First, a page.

A notary public is authorized to notarize signatures. They are not proving that the content of a document is true or genuine. They are simply witnessing and approving the signature itself. In the past, the notary and the person signing needed to be in the same room.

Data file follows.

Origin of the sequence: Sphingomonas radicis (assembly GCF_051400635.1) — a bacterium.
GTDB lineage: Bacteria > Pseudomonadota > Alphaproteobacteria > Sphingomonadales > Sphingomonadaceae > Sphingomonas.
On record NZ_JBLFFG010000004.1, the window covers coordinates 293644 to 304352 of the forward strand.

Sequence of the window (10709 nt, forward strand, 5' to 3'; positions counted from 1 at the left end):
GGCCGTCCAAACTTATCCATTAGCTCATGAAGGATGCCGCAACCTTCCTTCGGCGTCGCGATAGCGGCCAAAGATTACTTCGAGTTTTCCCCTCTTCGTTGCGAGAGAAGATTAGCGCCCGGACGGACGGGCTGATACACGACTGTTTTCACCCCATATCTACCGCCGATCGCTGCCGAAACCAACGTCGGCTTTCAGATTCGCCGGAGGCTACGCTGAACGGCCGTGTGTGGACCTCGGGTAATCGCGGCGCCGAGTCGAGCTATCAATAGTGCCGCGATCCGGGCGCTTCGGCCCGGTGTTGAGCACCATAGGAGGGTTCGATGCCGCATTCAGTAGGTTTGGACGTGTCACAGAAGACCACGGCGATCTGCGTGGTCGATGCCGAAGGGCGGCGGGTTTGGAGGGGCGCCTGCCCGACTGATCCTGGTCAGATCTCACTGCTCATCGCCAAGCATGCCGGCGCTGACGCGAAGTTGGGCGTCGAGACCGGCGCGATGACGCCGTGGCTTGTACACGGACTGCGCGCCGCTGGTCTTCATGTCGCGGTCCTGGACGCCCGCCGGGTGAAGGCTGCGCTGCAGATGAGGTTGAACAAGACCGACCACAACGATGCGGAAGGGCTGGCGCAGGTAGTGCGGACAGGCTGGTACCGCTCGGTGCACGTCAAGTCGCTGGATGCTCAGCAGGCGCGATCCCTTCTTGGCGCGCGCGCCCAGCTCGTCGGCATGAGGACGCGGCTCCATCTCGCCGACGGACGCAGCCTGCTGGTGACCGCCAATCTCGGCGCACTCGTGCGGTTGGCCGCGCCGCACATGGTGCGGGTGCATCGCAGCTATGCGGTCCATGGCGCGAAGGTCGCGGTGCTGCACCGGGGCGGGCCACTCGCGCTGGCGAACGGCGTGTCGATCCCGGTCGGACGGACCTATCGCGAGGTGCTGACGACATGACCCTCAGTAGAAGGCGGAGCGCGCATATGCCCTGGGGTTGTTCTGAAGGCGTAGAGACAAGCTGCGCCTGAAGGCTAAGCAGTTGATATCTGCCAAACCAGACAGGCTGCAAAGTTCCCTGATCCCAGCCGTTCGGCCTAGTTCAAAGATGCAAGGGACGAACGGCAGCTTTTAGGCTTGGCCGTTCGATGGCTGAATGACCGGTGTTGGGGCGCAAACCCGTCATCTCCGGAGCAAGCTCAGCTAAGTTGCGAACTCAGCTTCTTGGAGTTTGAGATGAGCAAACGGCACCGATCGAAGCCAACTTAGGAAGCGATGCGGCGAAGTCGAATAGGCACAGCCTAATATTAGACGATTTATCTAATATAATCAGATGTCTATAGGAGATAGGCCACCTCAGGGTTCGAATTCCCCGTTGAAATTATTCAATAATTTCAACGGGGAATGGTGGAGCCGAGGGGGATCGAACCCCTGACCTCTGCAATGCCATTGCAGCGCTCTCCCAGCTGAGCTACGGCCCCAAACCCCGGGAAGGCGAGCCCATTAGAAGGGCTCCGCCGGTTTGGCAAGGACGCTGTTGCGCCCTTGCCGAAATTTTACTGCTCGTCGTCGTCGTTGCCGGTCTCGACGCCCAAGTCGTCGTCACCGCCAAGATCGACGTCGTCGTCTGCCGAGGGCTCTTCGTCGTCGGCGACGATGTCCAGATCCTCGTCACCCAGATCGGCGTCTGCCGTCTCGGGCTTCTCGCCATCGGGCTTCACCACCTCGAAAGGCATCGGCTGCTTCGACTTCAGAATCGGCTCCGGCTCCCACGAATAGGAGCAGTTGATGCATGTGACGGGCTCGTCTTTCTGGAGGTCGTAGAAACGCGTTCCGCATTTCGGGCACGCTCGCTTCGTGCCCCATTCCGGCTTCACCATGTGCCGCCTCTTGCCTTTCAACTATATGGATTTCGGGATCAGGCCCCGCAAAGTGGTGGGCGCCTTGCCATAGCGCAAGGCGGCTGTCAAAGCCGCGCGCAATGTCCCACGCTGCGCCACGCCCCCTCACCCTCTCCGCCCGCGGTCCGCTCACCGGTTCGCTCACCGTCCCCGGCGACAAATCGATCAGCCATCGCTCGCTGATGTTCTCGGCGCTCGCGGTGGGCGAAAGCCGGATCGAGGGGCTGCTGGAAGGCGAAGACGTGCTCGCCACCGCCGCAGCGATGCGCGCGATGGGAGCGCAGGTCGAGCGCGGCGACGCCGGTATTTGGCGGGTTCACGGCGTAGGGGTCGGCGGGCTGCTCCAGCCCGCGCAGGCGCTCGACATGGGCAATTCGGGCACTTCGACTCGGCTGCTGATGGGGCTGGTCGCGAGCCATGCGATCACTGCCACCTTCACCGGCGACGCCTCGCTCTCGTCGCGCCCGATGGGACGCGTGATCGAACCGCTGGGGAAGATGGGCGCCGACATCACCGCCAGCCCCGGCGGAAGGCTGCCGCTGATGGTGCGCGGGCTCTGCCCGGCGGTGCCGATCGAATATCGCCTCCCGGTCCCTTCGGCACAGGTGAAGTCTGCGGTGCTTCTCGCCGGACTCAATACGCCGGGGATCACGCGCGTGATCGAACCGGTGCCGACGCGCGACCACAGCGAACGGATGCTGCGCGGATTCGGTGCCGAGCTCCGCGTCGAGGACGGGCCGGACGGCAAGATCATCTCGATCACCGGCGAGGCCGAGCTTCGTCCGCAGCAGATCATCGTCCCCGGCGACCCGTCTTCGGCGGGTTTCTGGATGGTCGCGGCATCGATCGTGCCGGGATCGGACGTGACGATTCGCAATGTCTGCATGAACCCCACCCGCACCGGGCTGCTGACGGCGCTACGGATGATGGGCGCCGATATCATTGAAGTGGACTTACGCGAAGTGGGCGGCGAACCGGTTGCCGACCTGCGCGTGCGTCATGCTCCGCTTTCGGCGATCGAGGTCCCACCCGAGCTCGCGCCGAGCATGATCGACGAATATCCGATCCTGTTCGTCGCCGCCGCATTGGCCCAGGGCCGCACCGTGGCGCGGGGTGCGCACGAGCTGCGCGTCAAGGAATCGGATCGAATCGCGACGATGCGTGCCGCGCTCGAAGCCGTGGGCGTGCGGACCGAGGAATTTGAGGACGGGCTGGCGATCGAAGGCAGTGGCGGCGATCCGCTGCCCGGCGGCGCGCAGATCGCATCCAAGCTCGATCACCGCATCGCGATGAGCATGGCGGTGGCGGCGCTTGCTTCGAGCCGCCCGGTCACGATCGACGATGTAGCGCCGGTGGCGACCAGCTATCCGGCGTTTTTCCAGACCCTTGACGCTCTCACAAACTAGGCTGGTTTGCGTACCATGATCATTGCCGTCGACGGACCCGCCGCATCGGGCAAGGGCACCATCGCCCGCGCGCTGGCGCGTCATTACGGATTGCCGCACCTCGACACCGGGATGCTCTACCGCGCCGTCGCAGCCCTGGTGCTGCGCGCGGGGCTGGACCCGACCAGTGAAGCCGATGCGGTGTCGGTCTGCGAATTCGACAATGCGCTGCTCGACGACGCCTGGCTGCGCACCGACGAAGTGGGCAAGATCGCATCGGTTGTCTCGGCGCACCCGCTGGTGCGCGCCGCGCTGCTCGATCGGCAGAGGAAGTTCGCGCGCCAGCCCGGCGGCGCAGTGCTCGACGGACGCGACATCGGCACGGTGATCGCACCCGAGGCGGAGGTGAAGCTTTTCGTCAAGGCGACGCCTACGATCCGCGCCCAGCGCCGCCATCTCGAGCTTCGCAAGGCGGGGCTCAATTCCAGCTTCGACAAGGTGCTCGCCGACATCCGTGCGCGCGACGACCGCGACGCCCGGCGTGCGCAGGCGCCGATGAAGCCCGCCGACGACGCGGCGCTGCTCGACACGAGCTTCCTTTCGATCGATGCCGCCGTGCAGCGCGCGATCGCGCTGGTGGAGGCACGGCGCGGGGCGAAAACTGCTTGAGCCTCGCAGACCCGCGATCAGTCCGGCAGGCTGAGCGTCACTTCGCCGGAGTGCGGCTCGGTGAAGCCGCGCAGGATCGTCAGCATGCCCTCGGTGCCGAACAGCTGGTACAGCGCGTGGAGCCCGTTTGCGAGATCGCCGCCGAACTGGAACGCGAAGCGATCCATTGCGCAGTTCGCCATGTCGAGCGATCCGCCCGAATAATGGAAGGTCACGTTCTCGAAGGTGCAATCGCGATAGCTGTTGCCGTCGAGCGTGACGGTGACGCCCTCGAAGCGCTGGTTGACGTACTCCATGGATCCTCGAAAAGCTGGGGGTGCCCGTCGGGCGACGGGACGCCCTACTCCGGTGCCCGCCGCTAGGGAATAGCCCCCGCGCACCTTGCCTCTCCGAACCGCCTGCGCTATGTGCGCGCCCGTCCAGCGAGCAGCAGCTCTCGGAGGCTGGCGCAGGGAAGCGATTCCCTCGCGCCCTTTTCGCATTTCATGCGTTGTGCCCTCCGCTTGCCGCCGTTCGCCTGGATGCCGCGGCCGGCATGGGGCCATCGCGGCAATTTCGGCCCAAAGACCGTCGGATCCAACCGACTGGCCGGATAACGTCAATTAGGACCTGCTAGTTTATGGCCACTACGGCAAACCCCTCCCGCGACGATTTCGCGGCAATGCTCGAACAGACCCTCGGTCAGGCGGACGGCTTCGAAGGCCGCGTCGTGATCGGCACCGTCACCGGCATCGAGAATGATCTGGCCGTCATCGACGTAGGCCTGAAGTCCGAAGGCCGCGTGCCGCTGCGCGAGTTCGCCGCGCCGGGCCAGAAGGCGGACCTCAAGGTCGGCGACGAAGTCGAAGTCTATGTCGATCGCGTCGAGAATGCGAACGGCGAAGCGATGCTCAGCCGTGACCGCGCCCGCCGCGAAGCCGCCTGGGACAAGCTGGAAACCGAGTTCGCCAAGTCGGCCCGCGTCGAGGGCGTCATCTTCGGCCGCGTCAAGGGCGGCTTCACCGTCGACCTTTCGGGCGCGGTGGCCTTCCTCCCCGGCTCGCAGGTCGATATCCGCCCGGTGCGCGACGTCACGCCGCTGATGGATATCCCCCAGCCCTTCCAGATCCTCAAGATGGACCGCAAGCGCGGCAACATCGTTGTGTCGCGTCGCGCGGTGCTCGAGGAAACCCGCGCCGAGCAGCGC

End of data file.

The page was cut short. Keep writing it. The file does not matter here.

However, with Colorado’s new rules, a notary may notarize a document (attesting that the signature is genuine) remotely. The conditions of remote notarization are set forth below. After reading them, one must wonder if this is even worth it. Time will tell. Among other things, the entire transaction must be recorded, including a litany of statements about the event. The recording must then be saved for 10 years. While remote notarization may be the future, the future looks to be a major hassle including, the obligation of paying remote notary providers for the privilege of letting them record (and possibly even sell) the notary data. Continue reading “What You Need to Know About Remote Notarization in Colorado”